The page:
As previously stated, each student will have a unique set of telephone numbers that highlight every 11th number. The student will call the first highlighted number. If a person does not answer, the student will dial the next number in the group of eleven and proceed to call numbers in that group of numbers until a person answers and responds to the survey questionnaire. The number of the person that answered should be placed at the top of the survey form. The student should place a check mark by each number that “did not answer” for use in the event additional numbers are needed later in the evening. After a survey form is completed, the student will proceed to the next highlighted number and repeat the process outlined above. This will be repeated until the student completes the designated number of survey forms. (Students finishing their calls before other classmates often volunteer to make additional calls)

Class members should be cautious when using the person’s work area and telephone to which they are assigned for the evening. The students should avoid leaving candy wrappers or other debris on the desk. The standing rule is “leave the desk and work area the way you found it”.

7) The small group preparing the data analysis should collect the completed survey instruments from the students as they finish their patron calls. The group generally needs to prepare a draft copy of the data analysis within one week because timelines are always short. The survey data should be presented in a bar chart or pie chart form. Color is preferred because it presents the data more vividly. Survey Monkey is an online service that students may find helpful in completing this task. The survey instruments should be filed for a period of time after the survey project is completed because the school district may receive an open records request. It is desirable to be able to prove that the sampling was done correctly and all areas of the district were equally represented in the survey.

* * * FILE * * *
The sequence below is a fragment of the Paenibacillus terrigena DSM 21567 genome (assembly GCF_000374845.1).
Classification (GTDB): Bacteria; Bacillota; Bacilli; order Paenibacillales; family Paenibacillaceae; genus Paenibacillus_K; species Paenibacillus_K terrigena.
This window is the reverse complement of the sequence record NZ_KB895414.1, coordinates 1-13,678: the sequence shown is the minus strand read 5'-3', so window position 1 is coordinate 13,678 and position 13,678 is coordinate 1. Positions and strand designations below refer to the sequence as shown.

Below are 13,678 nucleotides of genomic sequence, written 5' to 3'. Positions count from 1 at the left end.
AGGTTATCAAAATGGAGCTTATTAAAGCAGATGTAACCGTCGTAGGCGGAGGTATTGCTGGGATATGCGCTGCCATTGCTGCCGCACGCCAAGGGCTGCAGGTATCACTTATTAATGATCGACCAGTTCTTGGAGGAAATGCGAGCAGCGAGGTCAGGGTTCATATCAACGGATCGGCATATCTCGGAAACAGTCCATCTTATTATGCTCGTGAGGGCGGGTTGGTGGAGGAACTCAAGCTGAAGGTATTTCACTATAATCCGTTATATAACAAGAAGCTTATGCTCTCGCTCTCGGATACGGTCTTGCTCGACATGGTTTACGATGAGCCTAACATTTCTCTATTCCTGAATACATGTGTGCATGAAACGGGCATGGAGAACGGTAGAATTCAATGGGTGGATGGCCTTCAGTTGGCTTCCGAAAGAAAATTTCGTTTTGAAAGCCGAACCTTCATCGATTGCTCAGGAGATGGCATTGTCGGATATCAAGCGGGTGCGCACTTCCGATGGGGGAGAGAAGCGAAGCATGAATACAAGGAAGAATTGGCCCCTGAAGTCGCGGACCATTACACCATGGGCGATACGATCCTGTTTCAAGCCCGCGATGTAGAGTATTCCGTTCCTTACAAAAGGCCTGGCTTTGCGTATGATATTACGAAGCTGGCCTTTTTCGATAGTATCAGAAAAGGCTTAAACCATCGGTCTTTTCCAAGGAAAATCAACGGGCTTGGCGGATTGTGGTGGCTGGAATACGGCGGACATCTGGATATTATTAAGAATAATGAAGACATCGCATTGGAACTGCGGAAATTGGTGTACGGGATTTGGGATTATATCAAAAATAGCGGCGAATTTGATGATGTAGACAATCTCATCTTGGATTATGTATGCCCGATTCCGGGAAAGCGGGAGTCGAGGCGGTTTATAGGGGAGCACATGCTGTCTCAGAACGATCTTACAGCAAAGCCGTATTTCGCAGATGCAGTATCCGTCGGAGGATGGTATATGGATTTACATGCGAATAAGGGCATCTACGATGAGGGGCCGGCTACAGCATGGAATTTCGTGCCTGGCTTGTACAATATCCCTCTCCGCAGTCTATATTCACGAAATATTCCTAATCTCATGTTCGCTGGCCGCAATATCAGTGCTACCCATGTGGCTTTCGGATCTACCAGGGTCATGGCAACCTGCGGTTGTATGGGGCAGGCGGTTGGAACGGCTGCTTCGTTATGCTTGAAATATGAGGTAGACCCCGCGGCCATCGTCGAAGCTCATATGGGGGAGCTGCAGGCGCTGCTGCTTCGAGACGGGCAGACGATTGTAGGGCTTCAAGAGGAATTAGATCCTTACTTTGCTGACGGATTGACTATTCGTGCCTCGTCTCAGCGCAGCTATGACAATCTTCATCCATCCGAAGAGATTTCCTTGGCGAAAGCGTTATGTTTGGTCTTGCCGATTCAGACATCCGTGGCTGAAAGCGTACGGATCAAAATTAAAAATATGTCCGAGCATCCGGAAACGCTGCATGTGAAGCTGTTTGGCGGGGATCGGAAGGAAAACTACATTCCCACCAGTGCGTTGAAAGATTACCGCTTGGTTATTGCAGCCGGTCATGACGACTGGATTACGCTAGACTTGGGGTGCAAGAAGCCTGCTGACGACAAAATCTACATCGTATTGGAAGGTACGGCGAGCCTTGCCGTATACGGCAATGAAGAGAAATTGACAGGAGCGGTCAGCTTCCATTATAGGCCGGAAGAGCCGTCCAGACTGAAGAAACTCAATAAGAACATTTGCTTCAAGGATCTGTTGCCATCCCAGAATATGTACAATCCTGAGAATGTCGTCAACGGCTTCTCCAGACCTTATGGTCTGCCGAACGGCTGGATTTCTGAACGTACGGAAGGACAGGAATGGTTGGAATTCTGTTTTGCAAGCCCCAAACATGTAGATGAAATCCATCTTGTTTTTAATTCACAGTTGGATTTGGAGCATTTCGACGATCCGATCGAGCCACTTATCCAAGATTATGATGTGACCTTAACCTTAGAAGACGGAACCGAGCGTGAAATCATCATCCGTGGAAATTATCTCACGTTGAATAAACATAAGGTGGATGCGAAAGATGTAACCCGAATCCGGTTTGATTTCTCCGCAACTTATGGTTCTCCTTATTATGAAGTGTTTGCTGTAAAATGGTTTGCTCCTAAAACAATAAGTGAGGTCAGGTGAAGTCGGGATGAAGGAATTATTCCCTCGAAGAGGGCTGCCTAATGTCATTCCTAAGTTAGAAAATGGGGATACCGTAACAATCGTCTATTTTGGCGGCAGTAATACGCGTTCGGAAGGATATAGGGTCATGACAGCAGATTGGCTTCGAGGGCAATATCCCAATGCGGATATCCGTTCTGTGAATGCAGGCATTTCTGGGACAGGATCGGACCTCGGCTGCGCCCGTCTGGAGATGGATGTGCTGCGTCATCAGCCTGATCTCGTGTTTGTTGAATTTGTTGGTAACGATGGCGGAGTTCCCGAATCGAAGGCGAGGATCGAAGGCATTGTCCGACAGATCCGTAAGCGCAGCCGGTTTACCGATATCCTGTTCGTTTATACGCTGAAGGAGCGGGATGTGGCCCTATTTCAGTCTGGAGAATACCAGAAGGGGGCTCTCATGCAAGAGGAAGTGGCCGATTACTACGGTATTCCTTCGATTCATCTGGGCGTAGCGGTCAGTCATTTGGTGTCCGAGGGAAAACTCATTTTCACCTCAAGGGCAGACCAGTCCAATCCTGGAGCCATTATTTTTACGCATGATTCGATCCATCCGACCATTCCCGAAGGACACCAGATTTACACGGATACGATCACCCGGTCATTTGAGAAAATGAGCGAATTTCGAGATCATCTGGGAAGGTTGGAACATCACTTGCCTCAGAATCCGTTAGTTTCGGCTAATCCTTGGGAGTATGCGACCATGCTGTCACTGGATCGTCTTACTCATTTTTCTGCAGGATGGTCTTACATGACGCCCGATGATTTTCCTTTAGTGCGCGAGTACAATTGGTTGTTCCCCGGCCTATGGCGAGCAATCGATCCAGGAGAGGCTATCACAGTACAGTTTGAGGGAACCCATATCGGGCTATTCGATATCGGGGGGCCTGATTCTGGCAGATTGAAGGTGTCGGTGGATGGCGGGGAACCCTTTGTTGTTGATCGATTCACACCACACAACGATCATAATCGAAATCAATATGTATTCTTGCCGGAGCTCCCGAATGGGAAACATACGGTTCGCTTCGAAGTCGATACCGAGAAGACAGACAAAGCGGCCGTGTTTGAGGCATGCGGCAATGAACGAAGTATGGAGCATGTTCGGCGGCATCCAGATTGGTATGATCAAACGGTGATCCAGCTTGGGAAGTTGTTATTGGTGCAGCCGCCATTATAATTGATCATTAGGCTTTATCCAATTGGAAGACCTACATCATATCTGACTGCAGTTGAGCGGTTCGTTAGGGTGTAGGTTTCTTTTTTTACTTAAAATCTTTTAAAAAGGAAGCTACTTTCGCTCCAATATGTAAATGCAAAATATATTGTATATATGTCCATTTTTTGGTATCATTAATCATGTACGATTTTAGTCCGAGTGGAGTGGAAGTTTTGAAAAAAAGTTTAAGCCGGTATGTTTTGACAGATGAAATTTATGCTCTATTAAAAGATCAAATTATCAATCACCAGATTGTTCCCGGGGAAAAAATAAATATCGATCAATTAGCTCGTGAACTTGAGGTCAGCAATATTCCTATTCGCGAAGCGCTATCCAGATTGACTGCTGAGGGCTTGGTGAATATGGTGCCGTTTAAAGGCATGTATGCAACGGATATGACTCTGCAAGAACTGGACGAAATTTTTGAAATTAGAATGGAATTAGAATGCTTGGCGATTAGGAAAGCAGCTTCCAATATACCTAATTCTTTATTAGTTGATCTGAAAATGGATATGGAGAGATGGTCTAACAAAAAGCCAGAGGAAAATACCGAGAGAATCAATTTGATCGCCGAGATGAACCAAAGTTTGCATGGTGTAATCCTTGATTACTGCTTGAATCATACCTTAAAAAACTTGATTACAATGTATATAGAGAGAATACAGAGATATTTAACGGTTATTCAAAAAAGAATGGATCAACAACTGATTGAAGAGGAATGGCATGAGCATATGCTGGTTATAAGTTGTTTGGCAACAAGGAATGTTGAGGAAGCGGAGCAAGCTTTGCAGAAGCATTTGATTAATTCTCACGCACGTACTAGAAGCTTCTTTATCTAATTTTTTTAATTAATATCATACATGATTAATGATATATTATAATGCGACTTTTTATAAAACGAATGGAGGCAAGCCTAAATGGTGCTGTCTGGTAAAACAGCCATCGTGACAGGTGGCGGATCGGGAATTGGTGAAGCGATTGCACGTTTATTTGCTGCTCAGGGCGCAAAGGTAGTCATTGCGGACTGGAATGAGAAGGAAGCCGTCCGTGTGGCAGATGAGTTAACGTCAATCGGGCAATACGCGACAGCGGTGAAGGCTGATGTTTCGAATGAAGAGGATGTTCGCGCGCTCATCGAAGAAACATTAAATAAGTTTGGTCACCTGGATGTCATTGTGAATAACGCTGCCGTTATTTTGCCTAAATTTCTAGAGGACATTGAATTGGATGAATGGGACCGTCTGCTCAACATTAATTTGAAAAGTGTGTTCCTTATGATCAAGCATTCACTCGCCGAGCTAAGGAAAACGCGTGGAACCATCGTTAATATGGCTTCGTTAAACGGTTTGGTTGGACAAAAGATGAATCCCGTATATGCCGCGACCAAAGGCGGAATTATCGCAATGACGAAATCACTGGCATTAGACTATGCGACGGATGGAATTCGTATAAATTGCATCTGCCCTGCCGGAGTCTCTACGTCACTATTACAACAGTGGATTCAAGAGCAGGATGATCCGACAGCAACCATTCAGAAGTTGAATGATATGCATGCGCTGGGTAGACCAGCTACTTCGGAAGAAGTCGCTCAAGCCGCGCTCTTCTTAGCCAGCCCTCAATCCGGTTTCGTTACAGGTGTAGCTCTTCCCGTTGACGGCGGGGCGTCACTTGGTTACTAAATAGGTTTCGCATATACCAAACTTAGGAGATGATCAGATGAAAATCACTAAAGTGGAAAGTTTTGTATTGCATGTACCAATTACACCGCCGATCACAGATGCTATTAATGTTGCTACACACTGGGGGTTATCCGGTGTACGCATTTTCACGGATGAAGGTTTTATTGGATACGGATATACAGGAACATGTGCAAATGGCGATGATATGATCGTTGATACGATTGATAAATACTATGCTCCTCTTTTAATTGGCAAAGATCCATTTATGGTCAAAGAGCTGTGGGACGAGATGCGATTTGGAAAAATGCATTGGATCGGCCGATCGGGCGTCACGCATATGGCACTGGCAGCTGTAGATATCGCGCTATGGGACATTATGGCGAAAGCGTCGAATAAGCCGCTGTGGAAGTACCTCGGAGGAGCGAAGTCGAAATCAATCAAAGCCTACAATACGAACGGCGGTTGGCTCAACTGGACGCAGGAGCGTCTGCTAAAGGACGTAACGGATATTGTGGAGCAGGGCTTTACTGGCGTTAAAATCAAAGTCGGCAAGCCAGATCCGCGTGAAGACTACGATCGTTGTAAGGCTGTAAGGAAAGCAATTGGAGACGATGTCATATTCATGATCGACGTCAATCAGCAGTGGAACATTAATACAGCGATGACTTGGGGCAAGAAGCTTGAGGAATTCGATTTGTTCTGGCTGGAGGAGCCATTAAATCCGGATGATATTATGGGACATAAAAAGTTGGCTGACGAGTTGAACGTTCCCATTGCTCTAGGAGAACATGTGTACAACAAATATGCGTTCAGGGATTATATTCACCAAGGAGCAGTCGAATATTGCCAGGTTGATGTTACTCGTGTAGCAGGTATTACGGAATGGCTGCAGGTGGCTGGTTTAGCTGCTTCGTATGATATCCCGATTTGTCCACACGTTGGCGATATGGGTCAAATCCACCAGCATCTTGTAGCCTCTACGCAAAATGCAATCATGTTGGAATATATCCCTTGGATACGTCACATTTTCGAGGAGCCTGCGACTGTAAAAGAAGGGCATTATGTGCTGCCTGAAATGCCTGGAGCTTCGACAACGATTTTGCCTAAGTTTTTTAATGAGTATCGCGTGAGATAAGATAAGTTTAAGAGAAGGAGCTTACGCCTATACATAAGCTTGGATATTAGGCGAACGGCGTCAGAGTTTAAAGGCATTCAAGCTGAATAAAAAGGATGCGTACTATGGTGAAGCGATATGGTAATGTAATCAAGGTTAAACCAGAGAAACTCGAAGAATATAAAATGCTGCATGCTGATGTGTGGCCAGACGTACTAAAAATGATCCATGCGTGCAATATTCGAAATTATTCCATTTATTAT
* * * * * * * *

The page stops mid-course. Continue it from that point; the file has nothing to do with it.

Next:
8) The small group with the responsibility for writing an introductory description of the district and a report that reflects the data must also prepare a document in a short period of time. The introduction should list the names of board members, administrators, and other important individuals. Correct spelling is imperative. Statements that describe the pie chart and/or bar charts should be appropriately placed on the page with the chart(s). The statements should be factual and not include the opinions of the students.

9) The summary, conclusions and recommendations are the most important section of the report. The instructor should work very closely with the small group responsible for this assignment. The recommendations need to be consistent with the goals and direction of the board of education and superintendent. Failure to complete this task correctly will negate all of the good will that this project may generate for the university.

10) Compiling and editing the document is routine but important. Pages that are out of order ruin the positive impact of the report. Misspelled words or incorrect grammar cast a negative cloud on the students and the program. The students need to be careful and accurate.